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Officials: ‘Wow factor’ on approach for ’80s-era space

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As first impressions go, the Columbus Municipal Airport’s terminal doesn’t tell you much — unless you want to travel back to the 1980s.

The terminal, built in that decade, is original to the day it opened. Everything from the ceiling tiles to the lobby seats are original.

Even airport director Bryan Payne describes the look as tired and dated.

Roof leak stains in the ceiling haven’t helped the terminal’s appearance in the lobby, restrooms, meeting rooms, pilot’s lounge and basement area.

An Indianapolis-based architecture firm is planning to change that — and spent a day earlier this month coming up with new designs.

Their assignment, from Columbus Aviation Board members, is to create a “wow factor” when air travelers arrive here, Payne said.

With about 100 incoming or departing flights on average each day, there’s a chance to impress a large number of travelers.

Terminal guests include people ordering about 20 meals per day at the airport’s Blackerby’s Hangar Five restaurant.

Representatives from Rowland Design toured the facility April 11, talking to airport visitors and staff. Within just a few hours, they made a presentation to Payne about how to get to “wow.”

Columbus native Sarah Marr-Schwartzkopf, the firm’s chief executive officer, suggested creating a more inviting lobby and reception service area, adding new and additional seating, and installing more light in the terminal basement.

Payne said the terminal lobby now has room for about 10 visitors at a time, and he would like to see that number double.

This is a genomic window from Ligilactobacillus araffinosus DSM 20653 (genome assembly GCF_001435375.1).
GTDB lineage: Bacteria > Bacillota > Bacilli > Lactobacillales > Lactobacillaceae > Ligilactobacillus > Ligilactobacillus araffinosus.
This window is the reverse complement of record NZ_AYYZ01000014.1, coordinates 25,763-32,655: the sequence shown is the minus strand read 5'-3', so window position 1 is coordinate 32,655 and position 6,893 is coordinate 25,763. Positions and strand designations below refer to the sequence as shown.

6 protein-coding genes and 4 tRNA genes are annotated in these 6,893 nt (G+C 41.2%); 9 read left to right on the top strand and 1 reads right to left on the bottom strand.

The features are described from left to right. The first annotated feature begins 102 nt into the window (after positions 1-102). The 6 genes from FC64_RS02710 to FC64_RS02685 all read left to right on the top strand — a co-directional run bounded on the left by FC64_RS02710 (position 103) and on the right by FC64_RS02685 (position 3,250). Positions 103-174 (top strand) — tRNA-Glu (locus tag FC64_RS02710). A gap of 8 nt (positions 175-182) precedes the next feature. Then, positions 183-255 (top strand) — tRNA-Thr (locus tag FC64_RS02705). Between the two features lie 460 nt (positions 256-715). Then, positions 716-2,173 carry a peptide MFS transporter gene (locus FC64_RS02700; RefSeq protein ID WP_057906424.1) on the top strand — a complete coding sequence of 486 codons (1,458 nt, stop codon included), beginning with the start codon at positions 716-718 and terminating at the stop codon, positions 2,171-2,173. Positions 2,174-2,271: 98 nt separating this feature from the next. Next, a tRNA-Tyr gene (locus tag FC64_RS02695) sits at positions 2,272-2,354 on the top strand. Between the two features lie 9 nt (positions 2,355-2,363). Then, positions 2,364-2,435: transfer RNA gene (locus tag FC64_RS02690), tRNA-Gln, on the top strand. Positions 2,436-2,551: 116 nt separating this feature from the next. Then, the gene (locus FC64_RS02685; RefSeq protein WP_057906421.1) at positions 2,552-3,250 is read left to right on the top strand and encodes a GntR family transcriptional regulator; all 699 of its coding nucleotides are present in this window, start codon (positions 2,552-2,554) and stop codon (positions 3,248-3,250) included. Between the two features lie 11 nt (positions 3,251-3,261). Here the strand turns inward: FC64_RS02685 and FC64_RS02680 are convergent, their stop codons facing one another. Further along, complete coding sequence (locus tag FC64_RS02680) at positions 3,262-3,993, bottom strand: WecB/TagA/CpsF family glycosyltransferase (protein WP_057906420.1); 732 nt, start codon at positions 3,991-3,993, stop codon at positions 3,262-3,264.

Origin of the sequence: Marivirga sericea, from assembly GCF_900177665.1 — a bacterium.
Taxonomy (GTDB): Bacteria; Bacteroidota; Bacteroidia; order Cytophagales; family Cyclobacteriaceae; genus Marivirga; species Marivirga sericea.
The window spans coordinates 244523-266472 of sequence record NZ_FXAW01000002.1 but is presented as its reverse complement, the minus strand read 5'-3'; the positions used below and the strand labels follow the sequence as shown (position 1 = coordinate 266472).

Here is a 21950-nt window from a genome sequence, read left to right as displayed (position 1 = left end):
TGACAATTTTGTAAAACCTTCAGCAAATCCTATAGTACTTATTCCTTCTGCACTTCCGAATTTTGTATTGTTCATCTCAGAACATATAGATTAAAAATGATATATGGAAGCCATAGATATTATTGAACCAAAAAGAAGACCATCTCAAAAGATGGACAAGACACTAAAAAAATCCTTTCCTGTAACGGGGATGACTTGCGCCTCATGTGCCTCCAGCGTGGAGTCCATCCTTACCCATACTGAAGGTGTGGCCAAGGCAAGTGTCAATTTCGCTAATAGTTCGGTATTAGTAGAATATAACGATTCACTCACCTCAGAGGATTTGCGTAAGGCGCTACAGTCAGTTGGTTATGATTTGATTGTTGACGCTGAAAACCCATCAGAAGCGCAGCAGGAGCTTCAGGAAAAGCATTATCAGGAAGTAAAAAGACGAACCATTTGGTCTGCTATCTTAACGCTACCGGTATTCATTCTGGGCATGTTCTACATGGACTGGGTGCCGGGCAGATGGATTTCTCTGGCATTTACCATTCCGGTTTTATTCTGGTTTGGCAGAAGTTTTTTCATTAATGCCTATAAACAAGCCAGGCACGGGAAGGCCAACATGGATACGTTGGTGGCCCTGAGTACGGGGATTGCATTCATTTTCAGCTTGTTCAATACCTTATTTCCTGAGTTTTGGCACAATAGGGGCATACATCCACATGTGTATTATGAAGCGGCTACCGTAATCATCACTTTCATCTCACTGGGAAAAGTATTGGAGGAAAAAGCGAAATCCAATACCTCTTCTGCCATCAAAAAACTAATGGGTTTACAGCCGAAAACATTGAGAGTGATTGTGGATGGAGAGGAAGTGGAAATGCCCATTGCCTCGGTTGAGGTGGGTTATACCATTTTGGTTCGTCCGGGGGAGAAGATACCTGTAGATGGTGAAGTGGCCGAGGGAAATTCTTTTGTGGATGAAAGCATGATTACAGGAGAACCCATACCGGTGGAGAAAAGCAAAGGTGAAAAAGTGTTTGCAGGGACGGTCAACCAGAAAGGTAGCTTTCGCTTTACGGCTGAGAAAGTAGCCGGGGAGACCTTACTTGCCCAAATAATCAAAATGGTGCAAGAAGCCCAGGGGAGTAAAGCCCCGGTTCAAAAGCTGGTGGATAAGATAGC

Marr-Schwartzkopf also suggested providing visitors with a sense of place.

“When you walk into the lobby, you don’t know where you are,” she said.

She suggested photographs of buildings that would highlight the community’s rich architecture.

Ivy Tech professor Janice Banister said interior design students have been working alongside Rowland Design to come up with new ideas for the interior.

Her students created presentations for the aviation board detailing the scope of work that will need to go into the renovation.

But in February, Banister told the board that Ivy Tech’s role in the process would stop at the design stage.

Rowland was hired to take over the rest of the project such as finalizing a design, bidding the work out and overseeing the construction process, she said.

Cummins Inc. pilot Chris Raskob, who sees airport terminals all over the country, said the Columbus renovations will improve the image and brand for the city.

“The terminal serves as both a first and last impression for visitors who travel via aircraft,” he said. “As an entry point to the community, this project helps to ensure that the terminal is a welcoming and inviting space, just like the entire city of Columbus.”

Raskob said it’s common for most of the pilots coming to Columbus to only spend a few hours on the ground and at the terminal. The renovation will provide these pilots with the necessary facilities for a comfortable and productive visit, and the resources necessary to prepare for their next flight, he said.

Aviation board members have been considering a remodel since last year, Payne said. The board approved paying Rowland Design $26,700 to design a new interior. The board has also spent $64,500 to replace a leaking terminal

roof as the first phase of terminal improvements.

The airport is owned by the city, but is self-sustaining with no taxpayer dollars involved in its operation.

There is no price estimate yet for the project, Payne said.

Payne said the airport’s restaurant would not be part of the interior renovation, but it could be remodeled in the future.

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